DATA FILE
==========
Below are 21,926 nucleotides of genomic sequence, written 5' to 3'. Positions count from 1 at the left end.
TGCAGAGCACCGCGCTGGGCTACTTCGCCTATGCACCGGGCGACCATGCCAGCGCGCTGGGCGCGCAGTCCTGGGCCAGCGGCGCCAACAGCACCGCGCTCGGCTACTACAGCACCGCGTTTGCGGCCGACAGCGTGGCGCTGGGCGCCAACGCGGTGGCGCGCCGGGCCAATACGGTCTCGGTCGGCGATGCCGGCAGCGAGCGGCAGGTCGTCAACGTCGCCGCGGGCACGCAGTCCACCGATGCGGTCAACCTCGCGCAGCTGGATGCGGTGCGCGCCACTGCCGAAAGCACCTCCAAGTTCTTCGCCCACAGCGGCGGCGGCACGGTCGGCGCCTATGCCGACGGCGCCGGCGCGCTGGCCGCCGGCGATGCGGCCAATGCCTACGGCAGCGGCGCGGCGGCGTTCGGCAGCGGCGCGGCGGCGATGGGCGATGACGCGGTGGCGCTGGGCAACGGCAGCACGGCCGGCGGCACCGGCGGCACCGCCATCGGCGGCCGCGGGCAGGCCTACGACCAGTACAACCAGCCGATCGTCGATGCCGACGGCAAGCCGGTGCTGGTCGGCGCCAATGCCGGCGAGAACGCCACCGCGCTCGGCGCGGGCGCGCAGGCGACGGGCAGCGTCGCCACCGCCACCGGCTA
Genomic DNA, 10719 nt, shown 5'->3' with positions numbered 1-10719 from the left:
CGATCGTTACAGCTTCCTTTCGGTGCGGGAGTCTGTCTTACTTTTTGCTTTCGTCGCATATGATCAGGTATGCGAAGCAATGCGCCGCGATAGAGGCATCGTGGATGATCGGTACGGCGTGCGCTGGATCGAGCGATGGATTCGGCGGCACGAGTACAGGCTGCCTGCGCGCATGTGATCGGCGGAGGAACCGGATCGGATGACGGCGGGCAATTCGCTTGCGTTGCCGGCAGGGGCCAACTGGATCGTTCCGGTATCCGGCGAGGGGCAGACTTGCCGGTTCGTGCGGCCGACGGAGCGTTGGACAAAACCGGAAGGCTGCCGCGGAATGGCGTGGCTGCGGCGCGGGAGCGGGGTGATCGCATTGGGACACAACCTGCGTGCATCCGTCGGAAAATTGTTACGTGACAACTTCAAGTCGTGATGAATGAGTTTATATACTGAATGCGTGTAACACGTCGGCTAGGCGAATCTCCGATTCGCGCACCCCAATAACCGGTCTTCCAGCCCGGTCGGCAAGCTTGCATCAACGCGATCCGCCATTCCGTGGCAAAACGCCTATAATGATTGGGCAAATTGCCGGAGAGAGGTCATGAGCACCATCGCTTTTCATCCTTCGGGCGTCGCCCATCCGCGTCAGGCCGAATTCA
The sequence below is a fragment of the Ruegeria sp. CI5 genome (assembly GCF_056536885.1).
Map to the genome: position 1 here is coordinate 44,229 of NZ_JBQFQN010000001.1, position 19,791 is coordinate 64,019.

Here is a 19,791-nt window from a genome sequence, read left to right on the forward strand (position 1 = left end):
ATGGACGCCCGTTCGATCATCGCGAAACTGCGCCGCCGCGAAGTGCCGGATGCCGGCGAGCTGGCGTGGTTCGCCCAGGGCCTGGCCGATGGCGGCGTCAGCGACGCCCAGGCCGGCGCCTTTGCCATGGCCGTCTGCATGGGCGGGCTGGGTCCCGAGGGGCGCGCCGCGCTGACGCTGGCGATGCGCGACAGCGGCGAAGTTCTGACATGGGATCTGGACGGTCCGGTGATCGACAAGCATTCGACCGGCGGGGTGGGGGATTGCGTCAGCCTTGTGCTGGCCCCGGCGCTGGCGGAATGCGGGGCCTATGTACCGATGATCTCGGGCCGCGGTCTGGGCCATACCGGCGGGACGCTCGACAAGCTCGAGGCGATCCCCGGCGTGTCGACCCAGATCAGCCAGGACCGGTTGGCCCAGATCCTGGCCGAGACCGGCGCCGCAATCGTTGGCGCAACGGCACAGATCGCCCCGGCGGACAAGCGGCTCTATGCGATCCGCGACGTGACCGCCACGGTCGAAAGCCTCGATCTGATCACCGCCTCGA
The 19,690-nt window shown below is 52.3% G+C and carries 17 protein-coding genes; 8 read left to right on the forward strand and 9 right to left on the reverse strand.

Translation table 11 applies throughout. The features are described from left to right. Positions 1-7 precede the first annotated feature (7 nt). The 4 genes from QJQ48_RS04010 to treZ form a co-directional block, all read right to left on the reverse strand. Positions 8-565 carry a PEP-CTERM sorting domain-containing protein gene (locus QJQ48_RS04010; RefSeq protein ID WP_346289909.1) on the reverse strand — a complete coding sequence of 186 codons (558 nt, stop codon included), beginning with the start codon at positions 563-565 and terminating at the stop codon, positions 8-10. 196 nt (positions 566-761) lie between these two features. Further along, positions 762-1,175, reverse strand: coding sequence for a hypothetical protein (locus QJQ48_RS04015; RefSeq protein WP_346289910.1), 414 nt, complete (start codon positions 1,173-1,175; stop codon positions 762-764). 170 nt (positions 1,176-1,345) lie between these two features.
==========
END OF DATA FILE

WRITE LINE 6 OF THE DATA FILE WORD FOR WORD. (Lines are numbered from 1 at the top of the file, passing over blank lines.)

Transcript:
Map to the genome: position 1 here is coordinate 44,229 of NZ_JBQFQN010000001.1, position 19,791 is coordinate 64,019.